Congrats! You made the resolution to get fit in 2017, just as you have in previous years, and it is now 6-8 weeks into that resolution. Suddenly, you are finding excuses to miss your daily workout. In your heart of hearts, you know there are no good excuses, but something is consistently getting in the way of you getting to the gym. That initial motivation to get to the gym (the ten pounds you put on celebrating Christmas) and that good feeling after your daily workout is done, suddenly is just not enough. It is getting harder to break away from work, family or other commitments to get to your daily exercise in. So, how do you find the motivation to ensure you make daily exercise a healthy habit?
Knowing what must be done and doing it on a regular basis are two things that are entirely different. In earlier Newsletters, I have written about the cornerstones to fitness and health (Nutrition, Aerobic Fitness, Strength, Flexibility, and Balance Training) but one thing I haven't written about for a while is where to find the willpower to execute a fitness plan.
The motivation to make exercise a part of one's daily routine is a truly individual thing. After all, exercise is by nature, an uncomfortable, hot, sweaty past time that involves hard work and an hour of a very precious commodity, "time".
For me, the expression "use or lose it" comes to mind when I write on this subject. "If one doesn't use their health, then for sure they will lose it". This simple fact motivates me every day to get my body in motion for at least an hour.
Also, while the following may seem to be a negative way of reinforcing the idea that exercise is important, it is generally the way the medical community communicates messages of health to us. Some of you may struggle with the concept: "that lack of regular daily exercise will lead to illness and perhaps death" but, we are now seeing this message on billboards, commercial television and in the press. This message should strongly motivate anyone to get moving.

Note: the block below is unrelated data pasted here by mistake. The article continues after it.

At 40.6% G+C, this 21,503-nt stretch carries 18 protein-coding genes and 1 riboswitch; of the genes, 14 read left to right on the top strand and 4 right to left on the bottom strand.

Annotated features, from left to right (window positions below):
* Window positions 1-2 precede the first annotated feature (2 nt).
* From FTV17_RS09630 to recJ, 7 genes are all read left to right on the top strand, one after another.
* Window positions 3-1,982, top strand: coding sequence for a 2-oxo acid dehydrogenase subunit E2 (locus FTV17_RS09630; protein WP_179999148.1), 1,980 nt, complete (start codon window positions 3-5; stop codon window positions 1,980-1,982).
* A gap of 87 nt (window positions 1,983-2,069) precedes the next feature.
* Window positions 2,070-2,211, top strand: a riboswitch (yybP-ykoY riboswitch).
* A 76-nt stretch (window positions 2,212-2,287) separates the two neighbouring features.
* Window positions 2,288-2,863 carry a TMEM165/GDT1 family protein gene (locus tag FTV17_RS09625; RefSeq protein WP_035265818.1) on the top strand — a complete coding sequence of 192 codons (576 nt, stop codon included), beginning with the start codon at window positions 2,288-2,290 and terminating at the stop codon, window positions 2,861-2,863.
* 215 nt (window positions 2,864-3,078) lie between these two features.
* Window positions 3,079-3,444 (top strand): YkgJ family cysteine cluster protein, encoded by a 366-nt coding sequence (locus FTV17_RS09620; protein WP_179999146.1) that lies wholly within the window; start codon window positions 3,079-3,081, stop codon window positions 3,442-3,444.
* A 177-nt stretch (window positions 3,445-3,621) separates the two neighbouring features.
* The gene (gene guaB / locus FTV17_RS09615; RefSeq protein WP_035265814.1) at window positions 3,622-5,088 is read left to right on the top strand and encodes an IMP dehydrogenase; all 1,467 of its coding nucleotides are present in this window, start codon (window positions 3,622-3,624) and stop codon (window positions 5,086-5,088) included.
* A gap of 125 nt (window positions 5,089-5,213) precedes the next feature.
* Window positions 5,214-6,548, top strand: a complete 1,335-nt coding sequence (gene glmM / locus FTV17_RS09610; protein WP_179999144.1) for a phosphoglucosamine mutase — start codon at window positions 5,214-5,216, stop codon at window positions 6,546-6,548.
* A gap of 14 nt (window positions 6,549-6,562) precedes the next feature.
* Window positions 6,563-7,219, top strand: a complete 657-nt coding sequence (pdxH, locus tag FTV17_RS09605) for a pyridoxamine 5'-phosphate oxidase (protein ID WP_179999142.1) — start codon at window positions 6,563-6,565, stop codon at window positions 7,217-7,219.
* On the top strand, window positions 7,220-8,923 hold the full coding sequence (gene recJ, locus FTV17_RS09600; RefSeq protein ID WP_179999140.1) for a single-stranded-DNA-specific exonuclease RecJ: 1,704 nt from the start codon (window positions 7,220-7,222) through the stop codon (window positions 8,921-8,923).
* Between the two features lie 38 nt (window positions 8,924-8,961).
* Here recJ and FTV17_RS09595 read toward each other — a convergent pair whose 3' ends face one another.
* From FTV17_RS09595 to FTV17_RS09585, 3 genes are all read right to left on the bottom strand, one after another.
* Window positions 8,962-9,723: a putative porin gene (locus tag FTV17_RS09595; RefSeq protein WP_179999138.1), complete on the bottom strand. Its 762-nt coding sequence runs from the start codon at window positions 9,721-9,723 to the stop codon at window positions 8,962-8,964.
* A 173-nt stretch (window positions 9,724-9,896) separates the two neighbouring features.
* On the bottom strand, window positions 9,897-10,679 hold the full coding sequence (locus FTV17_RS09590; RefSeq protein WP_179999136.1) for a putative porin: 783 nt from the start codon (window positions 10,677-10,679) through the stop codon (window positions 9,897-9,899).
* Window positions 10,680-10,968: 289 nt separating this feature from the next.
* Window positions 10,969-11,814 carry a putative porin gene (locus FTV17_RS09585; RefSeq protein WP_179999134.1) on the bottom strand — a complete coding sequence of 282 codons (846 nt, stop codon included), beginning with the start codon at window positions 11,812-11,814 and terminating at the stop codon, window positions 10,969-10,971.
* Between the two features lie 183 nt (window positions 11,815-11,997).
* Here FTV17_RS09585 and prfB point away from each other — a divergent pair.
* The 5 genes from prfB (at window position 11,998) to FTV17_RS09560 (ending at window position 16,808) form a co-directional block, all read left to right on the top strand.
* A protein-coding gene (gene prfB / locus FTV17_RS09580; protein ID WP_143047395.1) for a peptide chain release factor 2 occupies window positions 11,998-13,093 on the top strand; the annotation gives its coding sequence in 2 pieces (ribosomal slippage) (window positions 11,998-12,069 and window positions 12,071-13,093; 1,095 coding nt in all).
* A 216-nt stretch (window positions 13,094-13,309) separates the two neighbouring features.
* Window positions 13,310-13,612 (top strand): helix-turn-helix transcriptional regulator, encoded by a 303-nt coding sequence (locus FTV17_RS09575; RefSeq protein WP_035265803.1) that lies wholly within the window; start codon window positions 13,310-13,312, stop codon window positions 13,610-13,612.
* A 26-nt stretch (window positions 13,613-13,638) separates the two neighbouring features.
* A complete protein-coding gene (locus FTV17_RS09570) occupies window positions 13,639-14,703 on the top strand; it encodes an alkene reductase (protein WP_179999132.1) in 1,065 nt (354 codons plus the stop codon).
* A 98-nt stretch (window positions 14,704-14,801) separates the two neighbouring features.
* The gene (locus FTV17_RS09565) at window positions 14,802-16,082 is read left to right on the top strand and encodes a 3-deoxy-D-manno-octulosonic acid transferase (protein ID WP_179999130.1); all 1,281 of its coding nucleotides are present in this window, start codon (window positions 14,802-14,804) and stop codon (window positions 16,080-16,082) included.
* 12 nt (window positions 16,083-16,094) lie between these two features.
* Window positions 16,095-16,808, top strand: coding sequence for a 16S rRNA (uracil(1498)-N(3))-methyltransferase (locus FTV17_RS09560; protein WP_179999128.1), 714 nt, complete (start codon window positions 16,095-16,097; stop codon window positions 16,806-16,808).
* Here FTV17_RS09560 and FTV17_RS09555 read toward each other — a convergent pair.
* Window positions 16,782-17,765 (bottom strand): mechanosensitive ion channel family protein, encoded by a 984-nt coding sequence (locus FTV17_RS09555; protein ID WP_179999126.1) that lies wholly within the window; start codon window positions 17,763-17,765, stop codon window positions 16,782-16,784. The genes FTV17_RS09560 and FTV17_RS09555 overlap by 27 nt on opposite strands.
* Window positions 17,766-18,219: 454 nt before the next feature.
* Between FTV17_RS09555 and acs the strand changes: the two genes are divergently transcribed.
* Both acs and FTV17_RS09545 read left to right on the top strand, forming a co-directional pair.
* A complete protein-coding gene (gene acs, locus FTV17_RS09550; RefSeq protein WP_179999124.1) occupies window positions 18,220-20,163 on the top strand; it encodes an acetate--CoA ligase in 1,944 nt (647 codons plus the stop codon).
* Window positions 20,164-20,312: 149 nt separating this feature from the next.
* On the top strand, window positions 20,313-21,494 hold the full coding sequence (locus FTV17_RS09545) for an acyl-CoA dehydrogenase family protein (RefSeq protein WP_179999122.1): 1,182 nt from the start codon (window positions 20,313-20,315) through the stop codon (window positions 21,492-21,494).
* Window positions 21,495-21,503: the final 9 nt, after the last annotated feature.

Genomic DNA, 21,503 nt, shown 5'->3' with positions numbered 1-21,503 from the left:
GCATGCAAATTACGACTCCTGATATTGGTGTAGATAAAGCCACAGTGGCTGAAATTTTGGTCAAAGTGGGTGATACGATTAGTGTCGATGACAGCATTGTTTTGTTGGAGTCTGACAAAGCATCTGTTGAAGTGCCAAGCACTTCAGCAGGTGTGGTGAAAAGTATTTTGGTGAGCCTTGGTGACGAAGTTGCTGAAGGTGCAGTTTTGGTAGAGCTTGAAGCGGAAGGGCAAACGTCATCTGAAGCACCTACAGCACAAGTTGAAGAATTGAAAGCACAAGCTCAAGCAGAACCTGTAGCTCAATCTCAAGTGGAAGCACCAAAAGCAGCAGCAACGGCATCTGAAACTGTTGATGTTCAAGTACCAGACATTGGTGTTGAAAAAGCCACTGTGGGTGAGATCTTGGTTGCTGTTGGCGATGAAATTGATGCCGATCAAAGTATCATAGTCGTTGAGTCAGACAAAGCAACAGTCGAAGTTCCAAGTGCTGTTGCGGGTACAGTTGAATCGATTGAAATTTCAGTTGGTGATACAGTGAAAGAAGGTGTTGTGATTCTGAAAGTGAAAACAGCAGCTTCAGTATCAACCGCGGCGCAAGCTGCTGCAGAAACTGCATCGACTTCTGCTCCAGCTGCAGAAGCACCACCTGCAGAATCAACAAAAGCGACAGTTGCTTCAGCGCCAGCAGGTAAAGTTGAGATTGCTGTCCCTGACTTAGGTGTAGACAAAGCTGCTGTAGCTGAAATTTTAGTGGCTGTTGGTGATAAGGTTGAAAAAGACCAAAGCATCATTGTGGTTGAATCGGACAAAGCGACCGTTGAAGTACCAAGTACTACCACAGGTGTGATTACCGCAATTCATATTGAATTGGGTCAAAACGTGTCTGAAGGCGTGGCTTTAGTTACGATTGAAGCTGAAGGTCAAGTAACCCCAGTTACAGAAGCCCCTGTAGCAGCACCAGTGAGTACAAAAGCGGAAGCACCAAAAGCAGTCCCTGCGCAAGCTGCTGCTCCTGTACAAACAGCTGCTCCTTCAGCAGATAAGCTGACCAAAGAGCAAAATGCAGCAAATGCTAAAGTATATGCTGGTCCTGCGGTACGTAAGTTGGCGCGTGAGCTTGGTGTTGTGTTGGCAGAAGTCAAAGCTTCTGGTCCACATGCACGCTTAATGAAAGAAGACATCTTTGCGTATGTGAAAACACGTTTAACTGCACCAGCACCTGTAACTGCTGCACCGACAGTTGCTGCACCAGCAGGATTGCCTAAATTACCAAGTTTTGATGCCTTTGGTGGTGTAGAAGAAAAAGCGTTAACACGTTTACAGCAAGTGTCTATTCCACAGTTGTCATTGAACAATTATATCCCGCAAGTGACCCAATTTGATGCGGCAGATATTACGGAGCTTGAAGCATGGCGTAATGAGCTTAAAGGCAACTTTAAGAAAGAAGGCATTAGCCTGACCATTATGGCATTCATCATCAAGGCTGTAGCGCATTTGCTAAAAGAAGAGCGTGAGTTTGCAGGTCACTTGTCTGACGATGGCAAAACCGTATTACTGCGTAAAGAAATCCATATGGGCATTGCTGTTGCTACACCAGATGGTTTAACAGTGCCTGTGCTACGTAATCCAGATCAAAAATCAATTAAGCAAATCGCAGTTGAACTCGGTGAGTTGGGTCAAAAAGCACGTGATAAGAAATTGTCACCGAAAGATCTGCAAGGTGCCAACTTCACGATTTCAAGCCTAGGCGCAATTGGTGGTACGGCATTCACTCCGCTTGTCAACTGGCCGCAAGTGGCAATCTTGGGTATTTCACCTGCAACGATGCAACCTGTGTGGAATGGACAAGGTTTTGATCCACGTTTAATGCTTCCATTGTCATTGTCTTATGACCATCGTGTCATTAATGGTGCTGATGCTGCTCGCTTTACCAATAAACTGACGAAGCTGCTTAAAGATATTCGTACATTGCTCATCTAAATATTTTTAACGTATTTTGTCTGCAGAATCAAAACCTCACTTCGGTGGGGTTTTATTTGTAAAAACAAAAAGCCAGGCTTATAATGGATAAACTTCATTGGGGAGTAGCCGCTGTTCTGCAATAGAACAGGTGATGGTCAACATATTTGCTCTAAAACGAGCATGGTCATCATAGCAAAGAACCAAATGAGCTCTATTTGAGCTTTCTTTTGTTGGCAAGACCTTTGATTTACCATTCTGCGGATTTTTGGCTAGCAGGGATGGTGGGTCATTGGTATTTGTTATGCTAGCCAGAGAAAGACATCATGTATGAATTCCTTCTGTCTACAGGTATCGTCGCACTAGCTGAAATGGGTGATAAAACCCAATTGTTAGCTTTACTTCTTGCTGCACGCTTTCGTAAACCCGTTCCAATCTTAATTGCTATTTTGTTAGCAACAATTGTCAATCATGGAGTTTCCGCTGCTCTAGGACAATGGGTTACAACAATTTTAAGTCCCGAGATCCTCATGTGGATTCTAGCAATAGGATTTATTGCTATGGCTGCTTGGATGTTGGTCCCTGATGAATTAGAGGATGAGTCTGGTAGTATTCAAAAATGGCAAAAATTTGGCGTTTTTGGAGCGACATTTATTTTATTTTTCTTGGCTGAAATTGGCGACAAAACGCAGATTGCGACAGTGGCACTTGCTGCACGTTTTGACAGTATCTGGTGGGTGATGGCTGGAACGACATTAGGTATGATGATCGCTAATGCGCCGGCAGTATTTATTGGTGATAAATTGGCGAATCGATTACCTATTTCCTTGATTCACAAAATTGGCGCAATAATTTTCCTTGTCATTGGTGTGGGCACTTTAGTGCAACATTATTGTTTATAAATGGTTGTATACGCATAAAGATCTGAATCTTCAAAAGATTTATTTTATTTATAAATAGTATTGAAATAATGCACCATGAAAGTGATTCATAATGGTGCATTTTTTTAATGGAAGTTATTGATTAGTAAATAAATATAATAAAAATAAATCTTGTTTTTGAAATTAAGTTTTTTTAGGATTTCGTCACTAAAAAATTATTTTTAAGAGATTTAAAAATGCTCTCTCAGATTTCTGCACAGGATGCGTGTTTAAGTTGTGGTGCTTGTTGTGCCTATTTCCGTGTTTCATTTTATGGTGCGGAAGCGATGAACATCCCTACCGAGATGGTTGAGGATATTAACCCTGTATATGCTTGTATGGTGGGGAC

We also know from many studies that regular exercise is also the best way to deal with stress, which is becoming one of the highest contributors to health problems in western society. Smoking and obesity are also huge contributors to illness and the effects of all three of bad habits, are muted by regular exercise.
I myself, prefer to motivate by using the positive. For me, the feeling of accomplishment I enjoy after completing an exhilarating workout is something I look forward to each an every day of my life. The aches and pains of sitting at my desk vanish after a workout. I combine that with that feeling that I have just done something good for me and then, it makes it easier to do good things for others.
I feel, the important thing for all is to subscribe to the Nike Motto- "just do it". We all know that doing exercise is tough, especially when you don't feel your best. That is when you just have tear yourself away from whatever you are doing (especially if you are sitting at your desk stressed, wondering what to do next) and take your body for a treat. Muscles, and joints were meant for movement, so put them in a situation where they get to work for a while. and that will help to blow away all your frustrations.
I guarantee that after you exercise, you will feel better and that your body will love you for it. Even if you are feeling a little off before you start, put in a little effort and your day will soon turn around. It doesn't have to be the same effort every day. If you are feeling lousy, back off a little. The next day you will surely feel better and can push a little harder. Remember "use it or lose it", but in a positive way and do a little something every day.
"An hour of exercise a day will be sure to keep the Doctor away".
Robin Russell, Manager, Bentall Centre Athletic Club.
posted February 15th, 2017